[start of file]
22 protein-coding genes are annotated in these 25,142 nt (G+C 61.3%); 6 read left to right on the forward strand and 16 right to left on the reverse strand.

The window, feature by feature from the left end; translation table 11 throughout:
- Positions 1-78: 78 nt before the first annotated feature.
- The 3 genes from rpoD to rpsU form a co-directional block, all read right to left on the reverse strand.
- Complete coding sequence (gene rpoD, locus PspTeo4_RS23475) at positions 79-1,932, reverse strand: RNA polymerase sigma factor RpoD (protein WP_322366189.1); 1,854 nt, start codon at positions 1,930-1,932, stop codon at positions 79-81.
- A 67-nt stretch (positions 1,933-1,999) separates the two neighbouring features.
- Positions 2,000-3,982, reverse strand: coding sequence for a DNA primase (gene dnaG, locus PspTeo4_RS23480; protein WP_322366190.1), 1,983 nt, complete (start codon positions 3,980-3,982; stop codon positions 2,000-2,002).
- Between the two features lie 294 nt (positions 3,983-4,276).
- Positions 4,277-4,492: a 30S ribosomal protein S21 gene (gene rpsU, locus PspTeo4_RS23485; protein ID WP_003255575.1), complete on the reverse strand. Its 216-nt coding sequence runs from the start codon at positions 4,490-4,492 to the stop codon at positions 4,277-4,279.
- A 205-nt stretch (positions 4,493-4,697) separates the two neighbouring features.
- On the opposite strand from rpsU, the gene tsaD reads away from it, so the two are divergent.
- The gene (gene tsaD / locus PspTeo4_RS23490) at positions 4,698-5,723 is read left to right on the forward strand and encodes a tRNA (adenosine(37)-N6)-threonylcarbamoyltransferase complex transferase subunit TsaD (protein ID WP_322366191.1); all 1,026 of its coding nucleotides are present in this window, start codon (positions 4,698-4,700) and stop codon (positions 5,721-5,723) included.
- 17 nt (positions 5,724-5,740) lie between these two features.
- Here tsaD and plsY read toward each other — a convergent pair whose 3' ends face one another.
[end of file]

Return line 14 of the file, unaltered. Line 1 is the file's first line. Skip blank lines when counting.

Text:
- Here tsaD and plsY read toward each other — a convergent pair whose 3' ends face one another.